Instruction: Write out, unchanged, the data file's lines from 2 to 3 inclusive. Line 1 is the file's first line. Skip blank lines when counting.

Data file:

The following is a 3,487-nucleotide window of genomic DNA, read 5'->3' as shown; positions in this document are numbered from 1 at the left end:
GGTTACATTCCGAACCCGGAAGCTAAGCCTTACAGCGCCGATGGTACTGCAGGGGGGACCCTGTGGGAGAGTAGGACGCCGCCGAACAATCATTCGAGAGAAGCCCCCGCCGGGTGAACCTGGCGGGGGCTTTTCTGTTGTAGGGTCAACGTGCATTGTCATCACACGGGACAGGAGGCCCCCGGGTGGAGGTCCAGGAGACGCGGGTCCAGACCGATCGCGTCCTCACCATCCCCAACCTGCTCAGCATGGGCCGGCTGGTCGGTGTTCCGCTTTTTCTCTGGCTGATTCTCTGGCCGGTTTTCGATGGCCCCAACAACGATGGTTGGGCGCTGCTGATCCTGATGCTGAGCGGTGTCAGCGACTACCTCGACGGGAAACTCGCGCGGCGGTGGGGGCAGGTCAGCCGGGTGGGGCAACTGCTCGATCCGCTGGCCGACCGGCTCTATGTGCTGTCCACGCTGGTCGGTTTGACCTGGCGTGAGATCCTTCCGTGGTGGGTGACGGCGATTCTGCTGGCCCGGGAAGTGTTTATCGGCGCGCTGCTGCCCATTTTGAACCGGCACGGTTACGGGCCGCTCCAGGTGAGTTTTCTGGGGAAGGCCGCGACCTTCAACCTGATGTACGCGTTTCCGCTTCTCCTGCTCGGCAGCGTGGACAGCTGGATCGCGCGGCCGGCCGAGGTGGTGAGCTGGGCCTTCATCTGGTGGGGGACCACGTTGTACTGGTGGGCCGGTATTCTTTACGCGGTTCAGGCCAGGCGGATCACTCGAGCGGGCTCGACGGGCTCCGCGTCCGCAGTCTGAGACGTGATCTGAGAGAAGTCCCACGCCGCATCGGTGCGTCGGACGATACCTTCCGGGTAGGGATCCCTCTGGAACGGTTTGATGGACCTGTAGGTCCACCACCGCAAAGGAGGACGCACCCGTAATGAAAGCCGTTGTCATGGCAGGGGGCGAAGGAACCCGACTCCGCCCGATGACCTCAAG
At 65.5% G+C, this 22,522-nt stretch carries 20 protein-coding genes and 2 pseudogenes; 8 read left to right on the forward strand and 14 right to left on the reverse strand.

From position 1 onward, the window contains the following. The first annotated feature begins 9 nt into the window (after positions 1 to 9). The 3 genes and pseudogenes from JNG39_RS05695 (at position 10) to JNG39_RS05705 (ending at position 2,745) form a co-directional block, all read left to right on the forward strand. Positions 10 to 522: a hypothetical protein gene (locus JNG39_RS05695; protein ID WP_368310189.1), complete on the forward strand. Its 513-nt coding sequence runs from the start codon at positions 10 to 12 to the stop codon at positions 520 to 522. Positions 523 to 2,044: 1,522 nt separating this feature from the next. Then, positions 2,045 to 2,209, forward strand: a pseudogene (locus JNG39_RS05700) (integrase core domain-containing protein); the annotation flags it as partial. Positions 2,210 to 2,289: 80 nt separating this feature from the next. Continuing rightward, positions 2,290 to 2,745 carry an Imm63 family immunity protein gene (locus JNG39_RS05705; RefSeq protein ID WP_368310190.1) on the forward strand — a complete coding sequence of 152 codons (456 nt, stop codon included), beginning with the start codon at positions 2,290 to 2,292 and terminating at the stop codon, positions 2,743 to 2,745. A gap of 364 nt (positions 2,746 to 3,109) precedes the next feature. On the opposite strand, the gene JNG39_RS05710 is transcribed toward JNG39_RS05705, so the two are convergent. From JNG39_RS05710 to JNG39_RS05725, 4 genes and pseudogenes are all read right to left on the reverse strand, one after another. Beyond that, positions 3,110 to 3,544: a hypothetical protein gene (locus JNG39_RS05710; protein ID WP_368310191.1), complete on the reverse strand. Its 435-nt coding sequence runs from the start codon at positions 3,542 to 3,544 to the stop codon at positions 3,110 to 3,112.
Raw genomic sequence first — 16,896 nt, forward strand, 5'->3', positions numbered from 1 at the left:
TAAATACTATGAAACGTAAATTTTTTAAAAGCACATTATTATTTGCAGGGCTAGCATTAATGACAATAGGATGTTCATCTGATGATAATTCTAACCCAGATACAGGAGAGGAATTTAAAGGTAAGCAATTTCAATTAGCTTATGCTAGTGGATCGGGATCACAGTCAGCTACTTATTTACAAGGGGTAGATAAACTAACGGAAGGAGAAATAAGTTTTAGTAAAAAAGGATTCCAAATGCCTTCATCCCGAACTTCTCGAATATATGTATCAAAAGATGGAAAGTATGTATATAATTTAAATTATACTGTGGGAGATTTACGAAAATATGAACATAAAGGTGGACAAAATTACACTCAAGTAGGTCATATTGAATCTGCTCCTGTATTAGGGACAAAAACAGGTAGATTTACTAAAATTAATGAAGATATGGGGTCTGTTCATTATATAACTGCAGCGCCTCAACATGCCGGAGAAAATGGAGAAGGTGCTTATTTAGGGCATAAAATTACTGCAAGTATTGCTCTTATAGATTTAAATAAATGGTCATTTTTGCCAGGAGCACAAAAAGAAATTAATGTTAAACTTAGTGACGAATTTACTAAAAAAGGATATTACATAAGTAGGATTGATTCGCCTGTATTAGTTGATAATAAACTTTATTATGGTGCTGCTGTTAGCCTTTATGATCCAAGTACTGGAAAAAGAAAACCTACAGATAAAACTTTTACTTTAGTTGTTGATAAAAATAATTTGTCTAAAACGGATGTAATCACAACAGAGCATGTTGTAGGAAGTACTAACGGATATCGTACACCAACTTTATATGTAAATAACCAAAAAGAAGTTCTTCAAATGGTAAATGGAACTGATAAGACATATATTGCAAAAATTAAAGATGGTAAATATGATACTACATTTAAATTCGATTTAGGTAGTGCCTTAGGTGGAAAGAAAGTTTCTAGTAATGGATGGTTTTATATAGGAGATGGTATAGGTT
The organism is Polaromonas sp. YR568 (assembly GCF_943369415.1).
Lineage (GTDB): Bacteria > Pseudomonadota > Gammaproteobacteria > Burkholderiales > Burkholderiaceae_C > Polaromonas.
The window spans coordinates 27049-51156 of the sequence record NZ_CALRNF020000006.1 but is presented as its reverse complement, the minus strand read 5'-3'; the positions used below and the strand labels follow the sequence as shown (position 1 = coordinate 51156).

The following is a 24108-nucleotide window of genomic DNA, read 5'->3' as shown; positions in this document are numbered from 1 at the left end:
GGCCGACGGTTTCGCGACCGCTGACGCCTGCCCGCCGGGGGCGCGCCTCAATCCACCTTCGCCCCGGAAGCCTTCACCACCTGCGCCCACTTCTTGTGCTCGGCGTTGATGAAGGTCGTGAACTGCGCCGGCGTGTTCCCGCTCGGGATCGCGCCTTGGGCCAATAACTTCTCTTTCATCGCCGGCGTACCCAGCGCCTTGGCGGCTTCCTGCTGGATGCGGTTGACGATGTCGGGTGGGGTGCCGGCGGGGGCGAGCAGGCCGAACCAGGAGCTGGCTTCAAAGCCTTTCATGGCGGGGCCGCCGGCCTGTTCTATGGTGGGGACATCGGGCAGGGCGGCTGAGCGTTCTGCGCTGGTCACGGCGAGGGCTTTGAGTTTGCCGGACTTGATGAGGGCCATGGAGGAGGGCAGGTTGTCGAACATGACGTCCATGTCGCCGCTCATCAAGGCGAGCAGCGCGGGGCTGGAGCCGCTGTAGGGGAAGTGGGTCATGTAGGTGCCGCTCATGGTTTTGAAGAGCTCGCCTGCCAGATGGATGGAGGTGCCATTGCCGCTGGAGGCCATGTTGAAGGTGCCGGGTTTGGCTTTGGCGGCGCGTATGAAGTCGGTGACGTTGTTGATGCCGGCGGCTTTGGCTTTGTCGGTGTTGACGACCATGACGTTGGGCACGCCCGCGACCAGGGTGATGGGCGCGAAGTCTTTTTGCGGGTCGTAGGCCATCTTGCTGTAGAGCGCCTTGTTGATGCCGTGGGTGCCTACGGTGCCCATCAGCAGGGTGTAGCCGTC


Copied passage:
GGTTACATTCCGAACCCGGAAGCTAAGCCTTACAGCGCCGATGGTACTGCAGGGGGGACCCTGTGGGAGAGTAGGACGCCGCCGAACAATCATTCGAGAGAAGCCCCCGCCGGGTGAACCTGGCGGGGGCTTTTCTGTTGTAGGGTCAACGTGCATTGTCATCACACGGGACAGGAGGCCCCCGGGTGGAGGTCCAGGAGACGCGGGTCCAGACCGATCGCGTCCTCACCATCCCCAACCTGCTCAGCATGGGCCGGCTGGTCGGTGTTCCGCTTTTTCTCTGGCTGATTCTCTGGCCGGTTTTCGATGGCCCCAACAACGATGGTTGGGCGCTGCTGATCCTGATGCTGAGCGGTGTCAGCGACTACCTCGACGGGAAACTCGCGCGGCGGTGGGGGCAGGTCAGCCGGGTGGGGCAACTGCTCGATCCGCTGGCCGACCGGCTCTATGTGCTGTCCACGCTGGTCGGTTTGACCTGGCGTGAGATCCTTCCGTGGTGGGTGACGGCGATTCTGCTGGCCCGGGAAGTGTTTATCGGCGCGCTGCTGCCCATTTTGAACCGGCACGGTTACGGGCCGCTCCAGGTGAGTTTTCTGGGGAAGGCCGCGACCTTCAACCTGATGTACGCGTTTCCGCTTCTCCTGCTCGGCAGCGTGGACAGCTGGATCGCGCGGCCGGCCGAGGTGGTGAGCTGGGCCTTCATCTGGTGGGGGACCACGTTGTACTGGTGGGCCGGTATTCTTTACGCGGTTCAGGCCAGGCGGATCACTCGAGCGGGCTCGACGGGCTCCGCGTCCGCAGTCTGAGACGTGATCTGAGAGAAGTCCCACGCCGCATCGGTGCGTCGGACGATACCTTCCGGGTAGGGATCCCTCTGGAACGGTTTGATGGACCTGTAGGTCCACCACCGCAAAGGAGGACGCACCCGTAATGAAAGCCGTTGTCATGGCAGGGGGCGAAGGAACCCGACTCCGCCCGATGACCTCAAG
At 65.5% G+C, this 22,522-nt stretch carries 20 protein-coding genes and 2 pseudogenes; 8 read left to right on the forward strand and 14 right to left on the reverse strand.